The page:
Tagged: 1935

Mince on toast, 1935

You may have heard about this week’s light-hearted thing – the concept of mince on toast, alleged by an American site, Eater.com, to be a quintessential British comfort food classic, here – Mince on...

Plastic Surgery, 1935

Oh, I can’t tell you the joy I felt when I saw this book, The Universal Home Doctor, on the shelves of of one of the few charity shops in town which still sells proper...

Smoke-Tinted Skin, 1935

An article highlighting the effects of the smoggy atmosphere in the towns prior to the Clean Air Act of 1956, which was brought in following London’s “Great Smog” over 4 days in December 1952,...

Infectious Patients Update, 1935

Most of my assumptions about what visiting time at hospitals used to be like I’ve gleaned from the Carry On films. That, and the 1959 episode of Hancock’s Half Hour I was listening to...

Jean Harlow’s Black Thoughts, 1935

Jean Harlow, tragic blonde bombshell, died only 2 years after this article was printed. In 1937, kidney failure took her at the ridiculously young age of 26. “Jean” was actually her mother’s name, she...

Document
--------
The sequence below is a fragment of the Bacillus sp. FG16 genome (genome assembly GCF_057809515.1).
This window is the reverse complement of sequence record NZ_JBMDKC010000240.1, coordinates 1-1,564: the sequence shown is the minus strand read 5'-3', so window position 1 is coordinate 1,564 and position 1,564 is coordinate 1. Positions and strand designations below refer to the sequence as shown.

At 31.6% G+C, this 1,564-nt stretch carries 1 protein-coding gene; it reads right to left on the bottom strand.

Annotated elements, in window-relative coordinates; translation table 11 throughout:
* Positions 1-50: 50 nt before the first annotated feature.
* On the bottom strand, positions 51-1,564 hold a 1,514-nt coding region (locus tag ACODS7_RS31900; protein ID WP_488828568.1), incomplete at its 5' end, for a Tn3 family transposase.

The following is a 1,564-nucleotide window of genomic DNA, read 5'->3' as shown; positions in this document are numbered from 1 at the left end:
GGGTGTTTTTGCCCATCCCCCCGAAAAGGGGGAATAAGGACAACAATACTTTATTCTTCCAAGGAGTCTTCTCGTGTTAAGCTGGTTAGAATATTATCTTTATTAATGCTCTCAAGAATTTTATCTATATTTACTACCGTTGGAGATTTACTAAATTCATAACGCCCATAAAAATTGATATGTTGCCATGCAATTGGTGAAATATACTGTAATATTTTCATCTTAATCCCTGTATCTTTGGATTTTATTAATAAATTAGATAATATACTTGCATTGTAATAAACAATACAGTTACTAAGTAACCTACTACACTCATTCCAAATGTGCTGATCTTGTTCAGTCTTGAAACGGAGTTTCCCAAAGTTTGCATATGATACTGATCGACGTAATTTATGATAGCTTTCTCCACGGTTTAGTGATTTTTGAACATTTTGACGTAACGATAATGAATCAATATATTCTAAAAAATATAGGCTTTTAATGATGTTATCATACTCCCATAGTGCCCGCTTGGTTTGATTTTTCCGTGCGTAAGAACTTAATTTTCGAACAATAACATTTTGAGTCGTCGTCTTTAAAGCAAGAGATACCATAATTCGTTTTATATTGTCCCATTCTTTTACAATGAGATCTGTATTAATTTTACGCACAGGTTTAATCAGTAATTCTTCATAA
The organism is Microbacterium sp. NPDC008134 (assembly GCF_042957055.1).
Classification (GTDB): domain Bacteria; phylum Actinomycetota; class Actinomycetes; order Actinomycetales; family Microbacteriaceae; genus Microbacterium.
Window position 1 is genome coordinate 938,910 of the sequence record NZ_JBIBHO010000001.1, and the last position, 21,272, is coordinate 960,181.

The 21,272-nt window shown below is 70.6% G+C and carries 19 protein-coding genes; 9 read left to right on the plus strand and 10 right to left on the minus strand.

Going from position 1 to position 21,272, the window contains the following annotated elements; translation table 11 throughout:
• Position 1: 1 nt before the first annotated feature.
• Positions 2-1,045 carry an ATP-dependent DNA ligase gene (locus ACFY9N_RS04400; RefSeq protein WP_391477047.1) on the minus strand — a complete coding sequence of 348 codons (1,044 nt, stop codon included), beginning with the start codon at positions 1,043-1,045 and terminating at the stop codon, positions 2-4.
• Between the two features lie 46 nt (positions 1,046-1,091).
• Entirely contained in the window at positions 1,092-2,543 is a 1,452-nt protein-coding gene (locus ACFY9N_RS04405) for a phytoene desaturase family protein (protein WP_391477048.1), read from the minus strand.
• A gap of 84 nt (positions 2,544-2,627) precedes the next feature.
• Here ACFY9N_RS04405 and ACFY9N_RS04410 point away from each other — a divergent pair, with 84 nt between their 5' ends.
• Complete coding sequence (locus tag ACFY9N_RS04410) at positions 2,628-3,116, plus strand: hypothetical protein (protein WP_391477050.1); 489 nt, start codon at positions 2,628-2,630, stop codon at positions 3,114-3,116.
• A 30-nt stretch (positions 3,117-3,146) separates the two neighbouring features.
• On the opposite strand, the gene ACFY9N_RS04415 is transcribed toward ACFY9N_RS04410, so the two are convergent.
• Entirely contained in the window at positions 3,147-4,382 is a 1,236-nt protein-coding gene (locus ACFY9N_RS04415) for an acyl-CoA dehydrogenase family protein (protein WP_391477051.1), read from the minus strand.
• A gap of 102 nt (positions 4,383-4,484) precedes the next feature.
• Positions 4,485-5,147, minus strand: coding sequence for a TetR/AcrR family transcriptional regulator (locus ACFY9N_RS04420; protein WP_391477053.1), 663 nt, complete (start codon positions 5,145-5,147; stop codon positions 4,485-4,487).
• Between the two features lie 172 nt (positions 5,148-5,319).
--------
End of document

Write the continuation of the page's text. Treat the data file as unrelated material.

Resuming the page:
Cocaine for Asthma, 1935

Cocaine used to be used for all kinds of medicinal uses. In 1935, it was given as a nasal spray to treat asthma by Dr Stanley Rowbotham, who was subsequently sued by his patient...

First Drown your Kitten, 1935

Today – some rather upsetting advice from the 1935 Universal Book of Hobbies and Handicrafts on how to kill unwanted kittens. Your choices are either to drown them in a bucket, or by administering...

Smoking Racket, 1935

Looking at The Universal Book of Hobbies and Handicrafts, it feels like it would be remiss not to have a look at what it says about smoking. After all, it seems like smoking was the Universal...

Friday Fun – Jogging the Lemon, 1935

Today’s fun is an indoor game for those who own a number of lemons and, trickier, multiple walking sticks. Having tried this myself, I can only concur with the statement “Until you have tried...

Friday Fun – Crosswires, 1935

The Crosswires game – this is quite a good one. I absolutely challenge you to do this right first time. From The Universal Book of Hobbies and Handicrafts, 1935 (Sid G. Hedges).